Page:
contact lens patients
Contact Lenses: A Tool for Building Patient Loyalty
Solve patients' problems and demonstrate value — and they will reward you with loyalty and referrals.
Mile Brujic, O.D.
Success in contact lens fitting is one of the most important components in developing a successful optometric practice. There are many opportunities to do a better job in serving our contact lens patients. According to Gary Gerber, O.D., founder of The Power Practice in Franklin Lakes, N.J., roughly 10% of an optometrist's practice revenue is comprised of contact lens services, which means there is great potential for growth.
Educate patients that they're candidates
First and foremost, our patients need to know that they are contact lens candidates. Often, former contact lens wearers and patients who have astigmatism or presbyopia don't even realize new options are available that can make contact lens wear viable for them. A recent survey shows that only 8% of presbyopic patients who complained about near vision were told they were candidates for multifocal contact lenses.1 But the interest in presbyopic contact lens wear is significantly greater. In another study, when contact lens wearers learned they were candidates for multifocal contact lenses, 75% were interested in trying them. Similarly, nearly half of patients requiring vision correction are significantly astigmatic in at least one eye, yet the percentage of toric lens fits is much lower than this.2
This graph describes a model with two practices with 1,000 contact lens wearing patients in year one with an average revenue per patient of $305/year. One practice (red) is proactive and increases their contact lens-wearing base by 7.5% per year, while the other (blue) does not emphasize contact lenses and decreases the number of contact lens wearers by 2.5% every year.
Solve their problems
Once awareness has been increased about the options, there are many other opportunities for promoting successful lens wear. Comfort is consistently identified as a primary reason for discontinuing contact lens wear. As such, we need to be vigilant in identifying and resolving the sources of ocular discomfort for our contact lens wearers.
Chief among these is underlying ocular surface disease.3,4 Dry eye will silently erode a contact lens practice if we are not careful to identify and treat the underlying problems (See “I.D. the Source,” page 54). For a more comfortable wearing experience, improve the quantity and quality of the patient's tear film, and fit the patient with a lens design that optimizes comfort by retaining moisture.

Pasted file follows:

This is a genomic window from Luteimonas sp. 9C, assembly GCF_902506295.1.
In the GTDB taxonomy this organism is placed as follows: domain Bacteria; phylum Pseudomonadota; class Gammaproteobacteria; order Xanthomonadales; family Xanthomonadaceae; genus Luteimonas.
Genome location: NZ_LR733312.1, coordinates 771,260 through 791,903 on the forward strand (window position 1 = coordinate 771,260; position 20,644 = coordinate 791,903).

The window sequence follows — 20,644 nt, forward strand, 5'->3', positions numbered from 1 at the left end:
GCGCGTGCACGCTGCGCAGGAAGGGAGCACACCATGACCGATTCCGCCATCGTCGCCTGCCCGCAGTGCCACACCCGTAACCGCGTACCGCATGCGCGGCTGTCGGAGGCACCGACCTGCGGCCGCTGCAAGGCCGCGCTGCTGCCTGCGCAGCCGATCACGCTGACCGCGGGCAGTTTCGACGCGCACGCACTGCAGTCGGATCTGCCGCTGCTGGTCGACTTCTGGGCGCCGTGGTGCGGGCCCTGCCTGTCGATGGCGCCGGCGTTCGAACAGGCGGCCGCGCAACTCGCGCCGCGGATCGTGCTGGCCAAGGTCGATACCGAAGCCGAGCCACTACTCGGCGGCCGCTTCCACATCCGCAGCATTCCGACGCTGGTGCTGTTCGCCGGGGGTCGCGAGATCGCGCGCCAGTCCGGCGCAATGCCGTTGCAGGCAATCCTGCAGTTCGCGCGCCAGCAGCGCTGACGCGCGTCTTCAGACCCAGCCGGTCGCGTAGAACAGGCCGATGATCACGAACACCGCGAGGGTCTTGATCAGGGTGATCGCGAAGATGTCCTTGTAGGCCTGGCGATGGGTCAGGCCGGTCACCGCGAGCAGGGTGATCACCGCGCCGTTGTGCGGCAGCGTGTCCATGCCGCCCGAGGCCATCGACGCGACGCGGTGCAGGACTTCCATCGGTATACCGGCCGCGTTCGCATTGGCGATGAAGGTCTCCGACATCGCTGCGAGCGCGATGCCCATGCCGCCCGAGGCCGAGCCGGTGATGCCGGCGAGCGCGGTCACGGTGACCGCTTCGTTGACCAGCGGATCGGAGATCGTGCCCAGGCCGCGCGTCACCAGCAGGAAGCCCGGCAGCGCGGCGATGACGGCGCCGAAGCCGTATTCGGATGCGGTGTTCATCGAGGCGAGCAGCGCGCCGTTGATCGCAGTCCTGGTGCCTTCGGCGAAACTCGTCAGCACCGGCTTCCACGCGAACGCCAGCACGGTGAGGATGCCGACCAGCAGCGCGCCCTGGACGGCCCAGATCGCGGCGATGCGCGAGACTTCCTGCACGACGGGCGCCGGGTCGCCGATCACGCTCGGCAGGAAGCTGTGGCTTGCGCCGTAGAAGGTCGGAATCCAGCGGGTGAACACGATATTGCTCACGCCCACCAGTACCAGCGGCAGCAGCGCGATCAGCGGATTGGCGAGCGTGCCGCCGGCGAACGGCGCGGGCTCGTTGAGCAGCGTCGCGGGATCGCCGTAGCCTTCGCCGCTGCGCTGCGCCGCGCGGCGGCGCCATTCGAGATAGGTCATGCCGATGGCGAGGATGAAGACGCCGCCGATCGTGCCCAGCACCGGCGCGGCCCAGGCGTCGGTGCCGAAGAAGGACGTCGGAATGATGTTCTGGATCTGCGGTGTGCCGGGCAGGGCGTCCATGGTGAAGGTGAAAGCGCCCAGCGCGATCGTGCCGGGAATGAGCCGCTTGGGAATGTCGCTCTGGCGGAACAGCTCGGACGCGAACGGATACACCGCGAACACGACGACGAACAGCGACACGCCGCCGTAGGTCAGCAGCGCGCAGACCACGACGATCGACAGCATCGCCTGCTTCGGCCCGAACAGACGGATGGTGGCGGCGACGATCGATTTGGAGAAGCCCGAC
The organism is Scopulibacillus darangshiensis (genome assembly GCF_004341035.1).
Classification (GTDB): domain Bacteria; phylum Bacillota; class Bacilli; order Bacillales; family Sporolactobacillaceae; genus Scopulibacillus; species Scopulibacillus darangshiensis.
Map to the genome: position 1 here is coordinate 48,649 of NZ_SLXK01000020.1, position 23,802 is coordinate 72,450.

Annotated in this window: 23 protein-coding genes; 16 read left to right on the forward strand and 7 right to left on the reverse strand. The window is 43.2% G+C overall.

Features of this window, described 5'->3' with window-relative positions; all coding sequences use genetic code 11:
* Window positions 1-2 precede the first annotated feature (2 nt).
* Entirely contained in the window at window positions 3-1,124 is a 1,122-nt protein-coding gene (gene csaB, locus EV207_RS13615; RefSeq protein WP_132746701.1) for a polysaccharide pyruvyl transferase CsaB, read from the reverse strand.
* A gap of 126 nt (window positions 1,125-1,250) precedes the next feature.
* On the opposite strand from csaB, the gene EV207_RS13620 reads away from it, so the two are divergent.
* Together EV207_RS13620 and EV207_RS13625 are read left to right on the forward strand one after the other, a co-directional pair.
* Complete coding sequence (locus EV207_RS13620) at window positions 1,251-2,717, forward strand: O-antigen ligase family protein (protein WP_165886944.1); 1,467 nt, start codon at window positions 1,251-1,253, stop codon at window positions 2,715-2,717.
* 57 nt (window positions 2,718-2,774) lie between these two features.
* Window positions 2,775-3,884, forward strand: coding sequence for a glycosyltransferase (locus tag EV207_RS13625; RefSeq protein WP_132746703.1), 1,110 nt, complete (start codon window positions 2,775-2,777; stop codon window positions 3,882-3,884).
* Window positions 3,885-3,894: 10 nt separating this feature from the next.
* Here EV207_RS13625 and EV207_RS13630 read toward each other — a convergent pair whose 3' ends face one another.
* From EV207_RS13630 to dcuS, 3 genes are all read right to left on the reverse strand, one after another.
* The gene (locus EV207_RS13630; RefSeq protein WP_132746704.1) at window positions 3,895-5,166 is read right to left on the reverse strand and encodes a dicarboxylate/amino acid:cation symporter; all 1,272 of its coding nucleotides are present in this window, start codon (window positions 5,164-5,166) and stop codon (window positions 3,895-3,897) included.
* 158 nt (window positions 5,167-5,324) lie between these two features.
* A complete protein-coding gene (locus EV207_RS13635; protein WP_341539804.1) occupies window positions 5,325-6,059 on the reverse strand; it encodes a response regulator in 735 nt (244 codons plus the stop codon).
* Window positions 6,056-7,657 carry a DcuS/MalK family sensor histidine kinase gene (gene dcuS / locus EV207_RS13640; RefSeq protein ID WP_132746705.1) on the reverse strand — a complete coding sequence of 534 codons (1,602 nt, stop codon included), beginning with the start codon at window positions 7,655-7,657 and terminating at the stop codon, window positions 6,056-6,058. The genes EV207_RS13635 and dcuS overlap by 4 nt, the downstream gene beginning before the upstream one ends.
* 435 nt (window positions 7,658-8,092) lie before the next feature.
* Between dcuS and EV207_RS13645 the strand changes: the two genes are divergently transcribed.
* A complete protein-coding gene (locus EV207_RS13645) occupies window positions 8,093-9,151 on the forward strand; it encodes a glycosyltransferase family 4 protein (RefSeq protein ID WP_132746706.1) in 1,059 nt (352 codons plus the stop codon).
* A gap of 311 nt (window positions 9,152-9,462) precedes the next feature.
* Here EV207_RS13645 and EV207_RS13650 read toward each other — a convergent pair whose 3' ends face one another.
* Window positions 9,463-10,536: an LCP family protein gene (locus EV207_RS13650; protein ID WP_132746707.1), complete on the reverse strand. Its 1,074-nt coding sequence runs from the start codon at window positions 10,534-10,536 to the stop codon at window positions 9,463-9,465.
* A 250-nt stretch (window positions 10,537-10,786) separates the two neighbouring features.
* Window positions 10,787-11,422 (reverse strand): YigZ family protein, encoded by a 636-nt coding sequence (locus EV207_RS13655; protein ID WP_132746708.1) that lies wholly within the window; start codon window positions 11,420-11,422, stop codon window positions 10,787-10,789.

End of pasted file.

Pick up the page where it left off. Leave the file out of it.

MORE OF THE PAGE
Allergic conjunctivitis also has a negative effect on comfortable contact lens wear and may be hard to identify if the patient is not symptomatic at the time of the appointment. To combat this, I ask about allergies at every patient's visit. Then, I try to enhance their wearing experience by proactively giving them the tools to manage ocular allergies, including the appropriate eye drops, lens materials that do not promote the deposition of proteins, robust care systems and the option of daily disposable contact lenses.
Many patients don't realize the impact their own poor compliance has on their ability to wear lenses comfortably. I find that selecting the best lens option for the patient, educating them on proper care, and then relating care habits to comfort has been a successful strategy. Since we know that comfort resonates so strongly with patients, we should use it as a leverage point in communicating with them.
To a non-compliant lens wearer, I might say: “In my experience, patients who do not replace their lenses on a regular schedule often end up eventually dropping out of lens wear completely because of comfort issues. I always want you to be able to wear your contact lenses comfortably. The best chance of doing that is to wear and care for your lenses the way we discussed and not to let decreased comfort of your lenses guide when you replace them.”
With the versatility of designs and materials available in our current contact lens armamentarium, we are fortunate to be able to offer most patients who are interested the opportunity to wear contact lenses. We have a broad range of modalities, from daily disposables to frequent-replacement lenses. Optimizing the replacement schedule for the needs of the patient is critical to maximizing wearing success.